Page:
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PMI Edges Higher To 50.9 In January

3 February 2021 – The seasonally-adjusted Absa Purchasing Managers’ Index (PMI) has edged up slightly to 50.9 points in January, from 50.3 in December.

While higher month-on-month, the January reading is still much lower than the average recorded in the last quarter of 2020.

Specifically, financial services provider Absa says the business activity index has declined for a fourth consecutive month, which points to a further loss in “recovery” momentum.

The bout of load-shedding in mid-January may also have weighed on production, while the adjusted Level 3 lockdown regulations would have negatively affected production in the liquor and hospitality-related industries.

Absa adds that the renewed increase in the supplier deliveries index, which is indicative of supplies being less readily available, suggests possible supply chain disruptions in January. This is likely not only owing to local restrictions, but also prevailing tight lockdown regulations in the rest of the world.

On a positive note, Absa says the new sales order index rose by two index points to 47.2 in January, despite a further deterioration in export sales, suggesting that new sales orders were supported by a reduction in the rate of decline in domestic demand instead.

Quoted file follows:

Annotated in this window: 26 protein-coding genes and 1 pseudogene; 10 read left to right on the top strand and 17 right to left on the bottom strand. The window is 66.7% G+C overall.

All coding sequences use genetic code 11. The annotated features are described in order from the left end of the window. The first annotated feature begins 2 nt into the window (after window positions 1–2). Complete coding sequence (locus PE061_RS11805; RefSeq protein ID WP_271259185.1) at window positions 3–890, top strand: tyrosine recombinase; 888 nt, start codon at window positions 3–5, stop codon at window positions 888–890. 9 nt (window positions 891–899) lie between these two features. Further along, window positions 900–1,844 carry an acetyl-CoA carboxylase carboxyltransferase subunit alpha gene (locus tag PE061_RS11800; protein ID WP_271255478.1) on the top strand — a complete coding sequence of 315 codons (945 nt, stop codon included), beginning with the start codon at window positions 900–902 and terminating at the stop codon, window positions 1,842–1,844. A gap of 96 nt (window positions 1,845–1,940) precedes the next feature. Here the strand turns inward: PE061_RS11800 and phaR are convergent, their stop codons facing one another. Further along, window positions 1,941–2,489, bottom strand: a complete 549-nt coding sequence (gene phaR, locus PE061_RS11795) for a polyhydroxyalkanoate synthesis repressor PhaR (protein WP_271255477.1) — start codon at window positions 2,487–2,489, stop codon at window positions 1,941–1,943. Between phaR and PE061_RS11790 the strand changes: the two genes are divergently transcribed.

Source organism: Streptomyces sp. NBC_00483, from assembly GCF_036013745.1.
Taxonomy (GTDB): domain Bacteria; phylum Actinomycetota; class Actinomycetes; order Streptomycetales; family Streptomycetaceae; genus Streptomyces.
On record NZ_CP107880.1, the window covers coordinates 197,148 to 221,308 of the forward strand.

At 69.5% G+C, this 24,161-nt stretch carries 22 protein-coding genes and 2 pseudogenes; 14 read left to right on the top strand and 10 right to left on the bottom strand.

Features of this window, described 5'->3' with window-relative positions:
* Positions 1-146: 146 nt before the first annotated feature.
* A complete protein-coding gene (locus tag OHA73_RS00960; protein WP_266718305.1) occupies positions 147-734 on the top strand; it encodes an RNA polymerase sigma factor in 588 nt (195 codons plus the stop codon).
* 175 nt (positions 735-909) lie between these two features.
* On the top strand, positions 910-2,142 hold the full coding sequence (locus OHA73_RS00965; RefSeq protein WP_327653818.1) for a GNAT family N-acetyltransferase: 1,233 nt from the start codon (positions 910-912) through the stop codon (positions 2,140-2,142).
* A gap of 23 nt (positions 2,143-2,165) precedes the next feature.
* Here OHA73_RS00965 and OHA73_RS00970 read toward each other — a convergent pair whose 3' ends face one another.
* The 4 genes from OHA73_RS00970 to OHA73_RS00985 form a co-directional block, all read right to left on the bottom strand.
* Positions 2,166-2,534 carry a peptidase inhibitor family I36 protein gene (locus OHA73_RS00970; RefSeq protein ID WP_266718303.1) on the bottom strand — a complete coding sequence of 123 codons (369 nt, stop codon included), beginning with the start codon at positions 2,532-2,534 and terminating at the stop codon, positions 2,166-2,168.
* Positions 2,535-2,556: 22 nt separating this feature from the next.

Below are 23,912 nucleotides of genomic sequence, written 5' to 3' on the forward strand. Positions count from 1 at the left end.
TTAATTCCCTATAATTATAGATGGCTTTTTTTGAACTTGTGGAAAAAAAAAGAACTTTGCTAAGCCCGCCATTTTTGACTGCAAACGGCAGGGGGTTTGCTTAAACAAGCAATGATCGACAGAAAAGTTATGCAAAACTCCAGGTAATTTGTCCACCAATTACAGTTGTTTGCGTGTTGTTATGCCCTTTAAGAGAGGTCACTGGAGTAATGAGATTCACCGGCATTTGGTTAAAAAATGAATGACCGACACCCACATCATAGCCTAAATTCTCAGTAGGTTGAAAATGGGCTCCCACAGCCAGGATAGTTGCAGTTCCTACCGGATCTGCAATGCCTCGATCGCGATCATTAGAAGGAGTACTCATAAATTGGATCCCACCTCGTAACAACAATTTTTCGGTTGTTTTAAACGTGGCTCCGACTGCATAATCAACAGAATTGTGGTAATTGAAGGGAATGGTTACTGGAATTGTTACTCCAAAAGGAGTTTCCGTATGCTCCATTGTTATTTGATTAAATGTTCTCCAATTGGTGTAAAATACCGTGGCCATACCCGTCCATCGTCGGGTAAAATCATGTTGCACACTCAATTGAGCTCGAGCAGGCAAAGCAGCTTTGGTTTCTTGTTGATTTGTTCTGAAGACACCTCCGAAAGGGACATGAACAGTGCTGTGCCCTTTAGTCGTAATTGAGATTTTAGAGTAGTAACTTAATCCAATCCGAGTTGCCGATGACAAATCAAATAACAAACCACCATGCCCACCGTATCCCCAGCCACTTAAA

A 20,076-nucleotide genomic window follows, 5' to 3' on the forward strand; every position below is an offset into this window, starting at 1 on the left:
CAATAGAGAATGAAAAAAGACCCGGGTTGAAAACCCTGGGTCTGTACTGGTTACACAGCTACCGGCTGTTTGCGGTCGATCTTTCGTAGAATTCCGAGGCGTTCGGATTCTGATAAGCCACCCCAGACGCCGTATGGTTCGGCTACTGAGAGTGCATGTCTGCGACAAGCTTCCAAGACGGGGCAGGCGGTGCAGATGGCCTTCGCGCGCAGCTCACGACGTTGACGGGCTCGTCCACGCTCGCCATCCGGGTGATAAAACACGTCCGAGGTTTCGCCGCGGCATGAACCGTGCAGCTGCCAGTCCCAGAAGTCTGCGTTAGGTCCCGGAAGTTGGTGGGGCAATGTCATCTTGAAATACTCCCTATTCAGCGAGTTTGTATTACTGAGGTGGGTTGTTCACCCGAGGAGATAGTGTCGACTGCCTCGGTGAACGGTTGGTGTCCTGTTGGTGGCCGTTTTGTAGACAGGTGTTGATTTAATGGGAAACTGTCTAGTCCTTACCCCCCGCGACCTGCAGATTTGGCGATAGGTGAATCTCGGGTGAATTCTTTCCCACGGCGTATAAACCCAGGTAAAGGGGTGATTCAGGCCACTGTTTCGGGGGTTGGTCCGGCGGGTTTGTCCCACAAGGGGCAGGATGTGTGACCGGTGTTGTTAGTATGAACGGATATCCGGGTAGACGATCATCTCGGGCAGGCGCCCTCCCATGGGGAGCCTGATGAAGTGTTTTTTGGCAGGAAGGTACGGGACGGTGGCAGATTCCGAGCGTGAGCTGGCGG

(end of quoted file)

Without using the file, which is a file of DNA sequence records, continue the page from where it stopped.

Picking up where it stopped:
Even with the uptick, the level of the index continues to point to constrained demand conditions.

The bank reports that purchasing managers did turn more optimistic about the operating environment going forward. The index tracking expected business conditions in six months’ time rose to 59.2 index points, from 52.9 in December.

This might be linked to prospects of an improved global economy during the second half of the year, which should boost exports.

The purchasing price index increased sharply in January, pointing to a reacceleration in cost pressures for manufacturers.

This was driven by a weaker rand exchange rate and higher Brent crude oil price compared to the previous month.

A hefty fuel price increase due on February 3 could put further pressure on costs in February. (Source) Engineering News